Converge: a Reflection

Posted by Adam Stead | 07-Feb-2018 13:44:02


Thank You

A huge thank you from us here at Nimbus Ninety to everybody who attended Converge on Monday. Between canapes and drinks, it was exhilarating to see such a great turnout; and to hear sharp thinking, actionable insight, and wit, across a range of topics.

For that reason, we’d like to extend individual thank yous to our speakers and panel contributors:

  • Rose Luckin, Professor of Learner Centred Design at University College London.
  • Robert Bridge, the Chief Customer Officer at Telegraph Media Group.
  • Philip Green, working in association with start-ups; and with previous senior roles at Deliveroo, Groupon, and Amazon.
  • Greg Moore, the Personalisation and Campaign Lead at Episerver.

It was great fun and a privilege to listen to you.


The Digital Trends Report 2018

One of the purposes of the night was to celebrate the launch of our Digital Trends Report 2018! Hopefully, if you are reading this, you have a (gorgeous) physical copy of the report. If not, the full report can be accessed here:


Download the Report


It spans members’ insights across the topics of foresight, competition, strategy, skills, customers, and hindsight.

Our three speakers are all interviewed in the report alongside Martin Reed, the MD of, David Mattin, the Head of Insight at Trendwatching, and Bruce Daisley, the VP of EMEA at Twitter.

The report is a great read and we’re extremely proud of it.


Some of the Night's Insights

1. Learn to Keep Learning

Professor Rose Luckin helped assuage some of the worries about the negotiation between AI and human workers by advocating for a changed relationship between adults and education. Will education be something we do throughout our life? If so, self-efficacy becomes extremely important as adults must become more adaptable in the face of change.

Perhaps some industries need to break out of the “3+ years of experience” mindset; to take on people with more varied backgrounds; to find tough, adaptable employees, and to trust them to grow into role changes. Perhaps some people need to become more flexible in their career path, think critically about what they can provide that an AI can’t, and most importantly, learn to keep learning.


2. Simplify and Automate

Philip Green’s talk ranged about many different ways that disruptors think.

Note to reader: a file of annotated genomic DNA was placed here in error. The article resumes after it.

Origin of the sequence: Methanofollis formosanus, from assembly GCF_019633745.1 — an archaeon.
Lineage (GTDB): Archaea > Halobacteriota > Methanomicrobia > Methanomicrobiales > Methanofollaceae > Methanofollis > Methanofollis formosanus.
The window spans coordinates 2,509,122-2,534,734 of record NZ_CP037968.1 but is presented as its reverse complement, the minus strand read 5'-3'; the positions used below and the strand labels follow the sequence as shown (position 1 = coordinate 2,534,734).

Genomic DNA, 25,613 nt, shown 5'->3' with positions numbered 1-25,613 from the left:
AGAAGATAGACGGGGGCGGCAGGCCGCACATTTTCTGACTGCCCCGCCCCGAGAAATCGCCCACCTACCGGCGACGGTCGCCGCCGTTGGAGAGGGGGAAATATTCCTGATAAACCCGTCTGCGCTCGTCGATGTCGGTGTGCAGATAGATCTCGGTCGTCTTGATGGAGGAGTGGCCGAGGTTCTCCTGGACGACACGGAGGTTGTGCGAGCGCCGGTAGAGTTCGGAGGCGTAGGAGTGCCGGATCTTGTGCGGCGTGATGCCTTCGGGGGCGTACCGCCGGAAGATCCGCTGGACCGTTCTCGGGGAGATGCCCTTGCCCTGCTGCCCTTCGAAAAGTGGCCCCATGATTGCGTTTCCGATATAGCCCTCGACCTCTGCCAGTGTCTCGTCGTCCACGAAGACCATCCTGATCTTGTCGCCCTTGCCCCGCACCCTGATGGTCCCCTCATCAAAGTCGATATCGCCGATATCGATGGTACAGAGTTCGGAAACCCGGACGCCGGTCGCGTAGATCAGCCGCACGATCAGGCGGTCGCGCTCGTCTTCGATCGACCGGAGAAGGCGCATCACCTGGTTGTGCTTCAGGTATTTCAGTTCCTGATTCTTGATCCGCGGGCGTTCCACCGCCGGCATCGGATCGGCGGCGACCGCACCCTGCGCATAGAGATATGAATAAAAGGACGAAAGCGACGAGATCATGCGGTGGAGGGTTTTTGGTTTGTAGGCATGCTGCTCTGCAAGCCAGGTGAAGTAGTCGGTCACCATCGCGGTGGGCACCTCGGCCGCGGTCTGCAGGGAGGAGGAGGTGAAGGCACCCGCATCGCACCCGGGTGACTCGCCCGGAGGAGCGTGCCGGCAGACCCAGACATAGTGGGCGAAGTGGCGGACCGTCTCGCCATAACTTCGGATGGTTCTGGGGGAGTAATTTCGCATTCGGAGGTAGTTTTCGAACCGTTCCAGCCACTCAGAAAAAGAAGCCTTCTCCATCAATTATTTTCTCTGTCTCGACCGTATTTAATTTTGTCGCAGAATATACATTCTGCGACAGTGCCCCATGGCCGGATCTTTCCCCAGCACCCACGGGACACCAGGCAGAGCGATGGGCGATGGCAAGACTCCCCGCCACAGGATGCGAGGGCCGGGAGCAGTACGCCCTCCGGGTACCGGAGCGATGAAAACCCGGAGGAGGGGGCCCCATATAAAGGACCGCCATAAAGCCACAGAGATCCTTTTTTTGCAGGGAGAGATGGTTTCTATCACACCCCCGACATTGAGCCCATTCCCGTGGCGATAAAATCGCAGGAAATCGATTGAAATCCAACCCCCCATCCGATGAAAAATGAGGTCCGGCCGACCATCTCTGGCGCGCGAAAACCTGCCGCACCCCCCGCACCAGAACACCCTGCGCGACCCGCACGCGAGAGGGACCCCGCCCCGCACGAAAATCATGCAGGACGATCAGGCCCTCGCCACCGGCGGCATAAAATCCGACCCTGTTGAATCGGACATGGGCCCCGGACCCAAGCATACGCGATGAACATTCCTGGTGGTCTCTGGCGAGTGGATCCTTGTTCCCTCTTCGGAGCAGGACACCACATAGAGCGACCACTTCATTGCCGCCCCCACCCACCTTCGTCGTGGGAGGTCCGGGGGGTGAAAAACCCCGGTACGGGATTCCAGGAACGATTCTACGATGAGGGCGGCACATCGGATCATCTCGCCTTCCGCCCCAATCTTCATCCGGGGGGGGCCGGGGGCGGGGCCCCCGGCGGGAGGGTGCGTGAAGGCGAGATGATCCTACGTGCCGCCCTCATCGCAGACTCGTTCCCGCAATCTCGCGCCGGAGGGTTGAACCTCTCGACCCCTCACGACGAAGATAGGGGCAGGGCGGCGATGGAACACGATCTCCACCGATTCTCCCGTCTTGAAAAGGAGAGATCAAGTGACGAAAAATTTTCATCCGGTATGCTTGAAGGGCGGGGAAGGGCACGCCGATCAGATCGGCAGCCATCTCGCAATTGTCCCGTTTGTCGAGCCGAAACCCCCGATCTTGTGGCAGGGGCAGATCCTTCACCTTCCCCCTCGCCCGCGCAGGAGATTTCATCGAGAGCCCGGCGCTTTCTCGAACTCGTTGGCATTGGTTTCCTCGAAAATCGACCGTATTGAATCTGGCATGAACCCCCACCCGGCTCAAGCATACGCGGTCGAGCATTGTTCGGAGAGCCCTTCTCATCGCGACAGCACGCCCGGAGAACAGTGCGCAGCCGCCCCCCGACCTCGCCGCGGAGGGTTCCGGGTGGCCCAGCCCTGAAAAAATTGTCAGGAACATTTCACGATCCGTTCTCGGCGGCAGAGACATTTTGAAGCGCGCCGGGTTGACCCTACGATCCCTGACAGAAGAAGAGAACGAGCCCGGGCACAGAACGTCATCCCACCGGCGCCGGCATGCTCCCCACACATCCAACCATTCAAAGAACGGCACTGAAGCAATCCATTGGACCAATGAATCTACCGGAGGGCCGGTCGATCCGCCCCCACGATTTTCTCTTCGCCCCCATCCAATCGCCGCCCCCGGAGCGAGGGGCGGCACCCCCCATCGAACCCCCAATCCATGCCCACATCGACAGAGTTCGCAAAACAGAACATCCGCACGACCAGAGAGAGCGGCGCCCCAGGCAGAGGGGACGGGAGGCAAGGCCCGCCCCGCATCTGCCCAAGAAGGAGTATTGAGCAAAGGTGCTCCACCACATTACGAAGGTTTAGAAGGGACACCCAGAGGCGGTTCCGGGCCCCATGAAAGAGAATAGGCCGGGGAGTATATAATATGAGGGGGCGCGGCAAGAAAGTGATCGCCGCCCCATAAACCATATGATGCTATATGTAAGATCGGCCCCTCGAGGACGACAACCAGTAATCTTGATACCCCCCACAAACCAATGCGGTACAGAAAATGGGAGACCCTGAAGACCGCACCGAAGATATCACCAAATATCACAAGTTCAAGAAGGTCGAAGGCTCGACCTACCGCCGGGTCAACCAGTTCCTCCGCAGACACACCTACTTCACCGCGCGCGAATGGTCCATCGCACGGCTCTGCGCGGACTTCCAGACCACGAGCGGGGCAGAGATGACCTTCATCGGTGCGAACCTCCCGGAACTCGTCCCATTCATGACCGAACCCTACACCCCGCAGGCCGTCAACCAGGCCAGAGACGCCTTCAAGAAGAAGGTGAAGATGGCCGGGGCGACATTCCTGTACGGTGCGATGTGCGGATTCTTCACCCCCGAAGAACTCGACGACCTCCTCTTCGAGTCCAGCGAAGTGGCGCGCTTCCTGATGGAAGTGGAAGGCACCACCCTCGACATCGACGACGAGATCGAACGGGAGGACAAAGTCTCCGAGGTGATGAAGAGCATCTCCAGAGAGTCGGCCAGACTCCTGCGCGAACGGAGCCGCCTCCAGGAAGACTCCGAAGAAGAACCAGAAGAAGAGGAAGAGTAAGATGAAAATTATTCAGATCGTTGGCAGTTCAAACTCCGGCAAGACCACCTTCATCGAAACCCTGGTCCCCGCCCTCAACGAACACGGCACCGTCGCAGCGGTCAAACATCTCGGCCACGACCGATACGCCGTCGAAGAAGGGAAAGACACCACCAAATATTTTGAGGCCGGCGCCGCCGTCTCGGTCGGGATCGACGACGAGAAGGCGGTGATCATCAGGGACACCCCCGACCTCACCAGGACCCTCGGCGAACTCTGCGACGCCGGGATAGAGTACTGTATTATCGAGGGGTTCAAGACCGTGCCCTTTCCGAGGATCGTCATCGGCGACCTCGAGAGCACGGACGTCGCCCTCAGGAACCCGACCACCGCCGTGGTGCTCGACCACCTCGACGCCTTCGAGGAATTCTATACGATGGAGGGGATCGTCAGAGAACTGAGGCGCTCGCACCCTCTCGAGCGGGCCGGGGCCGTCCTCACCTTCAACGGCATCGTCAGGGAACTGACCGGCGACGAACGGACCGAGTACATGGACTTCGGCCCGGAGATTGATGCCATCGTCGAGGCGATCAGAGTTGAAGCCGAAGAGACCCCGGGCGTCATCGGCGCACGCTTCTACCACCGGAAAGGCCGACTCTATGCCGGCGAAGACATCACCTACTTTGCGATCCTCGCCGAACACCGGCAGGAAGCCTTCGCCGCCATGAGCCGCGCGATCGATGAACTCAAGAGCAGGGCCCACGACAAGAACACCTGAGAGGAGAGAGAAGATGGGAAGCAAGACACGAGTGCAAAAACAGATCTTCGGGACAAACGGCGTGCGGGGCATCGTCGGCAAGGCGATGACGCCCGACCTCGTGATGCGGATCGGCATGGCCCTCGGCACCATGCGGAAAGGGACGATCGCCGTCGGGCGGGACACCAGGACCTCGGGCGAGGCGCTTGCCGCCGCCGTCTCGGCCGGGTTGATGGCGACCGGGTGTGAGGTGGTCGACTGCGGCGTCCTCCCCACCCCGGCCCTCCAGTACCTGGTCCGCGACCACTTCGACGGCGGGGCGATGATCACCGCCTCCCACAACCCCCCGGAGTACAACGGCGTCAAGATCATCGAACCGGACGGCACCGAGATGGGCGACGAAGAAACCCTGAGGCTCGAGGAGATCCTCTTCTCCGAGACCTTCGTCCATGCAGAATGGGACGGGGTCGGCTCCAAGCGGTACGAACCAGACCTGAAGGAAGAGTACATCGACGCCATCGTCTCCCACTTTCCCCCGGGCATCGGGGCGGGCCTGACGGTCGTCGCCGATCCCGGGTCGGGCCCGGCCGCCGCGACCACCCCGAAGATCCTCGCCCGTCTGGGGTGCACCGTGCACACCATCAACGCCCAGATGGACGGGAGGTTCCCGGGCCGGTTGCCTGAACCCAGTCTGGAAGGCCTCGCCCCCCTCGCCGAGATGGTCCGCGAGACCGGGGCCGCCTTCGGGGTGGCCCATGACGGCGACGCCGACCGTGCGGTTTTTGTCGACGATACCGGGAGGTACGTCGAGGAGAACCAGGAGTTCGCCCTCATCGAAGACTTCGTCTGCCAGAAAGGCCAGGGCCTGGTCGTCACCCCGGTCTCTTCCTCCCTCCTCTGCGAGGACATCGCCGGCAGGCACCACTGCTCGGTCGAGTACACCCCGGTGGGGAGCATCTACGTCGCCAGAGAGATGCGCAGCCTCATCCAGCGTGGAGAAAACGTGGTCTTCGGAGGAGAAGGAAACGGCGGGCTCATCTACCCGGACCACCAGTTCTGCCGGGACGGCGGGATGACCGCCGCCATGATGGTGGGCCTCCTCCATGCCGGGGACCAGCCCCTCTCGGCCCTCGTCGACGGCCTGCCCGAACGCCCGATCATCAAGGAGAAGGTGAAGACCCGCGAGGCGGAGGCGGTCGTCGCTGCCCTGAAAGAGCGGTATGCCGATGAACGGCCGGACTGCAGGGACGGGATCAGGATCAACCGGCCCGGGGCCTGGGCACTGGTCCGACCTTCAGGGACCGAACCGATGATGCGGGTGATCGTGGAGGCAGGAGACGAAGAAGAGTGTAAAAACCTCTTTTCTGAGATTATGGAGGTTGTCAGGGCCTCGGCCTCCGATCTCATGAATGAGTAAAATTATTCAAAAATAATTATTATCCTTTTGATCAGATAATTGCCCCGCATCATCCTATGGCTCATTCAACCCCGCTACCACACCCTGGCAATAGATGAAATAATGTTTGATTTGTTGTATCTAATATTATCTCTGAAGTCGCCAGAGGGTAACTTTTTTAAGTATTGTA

But here’s one: think about success in a different way. We all want success for ourselves and our organisations. But the tangle between the appearance of success, and success itself, can lead to focus which is self-interested or wrongheaded. Budget over ROI. Scale over success. Presenteeism over output.

One way to seem successful is to surround yourself by dashboard software, have a huge department, wave bits of paper around, and make sure you are working hard in an inefficient way. That’s not ideal for individuals or a company. Instead, focus sharply on your goals, and try to build processes that can make it as simple to achieve as possible.

If you can, attempt the task of automating yourself out of a job. It will make yourself and the company richer as you do so.


3. Prosecute the Right Goals

Implementing West Coast platform wisdom to a traditional British broadsheet shows how far the media has already come as a “post-disruption” industry.

Robert Bridge spoke about the changing ways that businesses in media have come to measure progress. When different interfaces change everything from revenue streams, means of access, to measures of use, it can take a while to find the right metric to determine where to optimise.

Traditional media has been on a journey from purchases of copies, to clicks, to subscriptions, and over the same time digital and print have integrated more fully as a business.

Written by Adam Stead

As Research & Content Producer, Adam finds and publishes up-to-date expertise regarding how disruptive technology will drive change business and life.

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